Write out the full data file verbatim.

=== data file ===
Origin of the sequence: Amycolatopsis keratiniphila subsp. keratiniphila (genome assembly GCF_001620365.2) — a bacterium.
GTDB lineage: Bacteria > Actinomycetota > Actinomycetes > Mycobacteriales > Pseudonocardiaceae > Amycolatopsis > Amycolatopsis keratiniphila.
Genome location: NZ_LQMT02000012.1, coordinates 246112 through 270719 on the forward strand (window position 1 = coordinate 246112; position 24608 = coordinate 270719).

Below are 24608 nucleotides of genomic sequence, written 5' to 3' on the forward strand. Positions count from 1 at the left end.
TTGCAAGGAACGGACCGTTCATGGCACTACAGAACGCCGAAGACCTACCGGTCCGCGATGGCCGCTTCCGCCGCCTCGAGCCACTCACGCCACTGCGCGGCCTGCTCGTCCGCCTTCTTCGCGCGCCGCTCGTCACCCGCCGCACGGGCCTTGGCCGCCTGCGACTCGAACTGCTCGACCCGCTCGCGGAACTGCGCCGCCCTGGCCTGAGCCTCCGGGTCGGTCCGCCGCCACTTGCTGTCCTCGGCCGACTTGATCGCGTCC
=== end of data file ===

Origin of the sequence: Amycolatopsis keratiniphila subsp. keratiniphila (genome assembly GCF_001620365.2) — a bacterium.
GTDB lineage: Bacteria > Actinomycetota > Actinomycetes > Mycobacteriales > Pseudonocardiaceae > Amycolatopsis > Amycolatopsis keratiniphila.
Genome location: NZ_LQMT02000012.1, coordinates 246112 through 270719 on the forward strand (window position 1 = coordinate 246112; position 24608 = coordinate 270719).

Below are 24608 nucleotides of genomic sequence, written 5' to 3' on the forward strand. Positions count from 1 at the left end.
TTGCAAGGAACGGACCGTTCATGGCACTACAGAACGCCGAAGACCTACCGGTCCGCGATGGCCGCTTCCGCCGCCTCGAGCCACTCACGCCACTGCGCGGCCTGCTCGTCCGCCTTCTTCGCGCGCCGCTCGTCACCCGCCGCACGGGCCTTGGCCGCCTGCGACTCGAACTGCTCGACCCGCTCGCGGAACTGCGCCGCCCTGGCCTGAGCCTCCGGGTCGGTCCGCCGCCACTTGCTGTCCTCGGCCGACTTGATCGCGTCC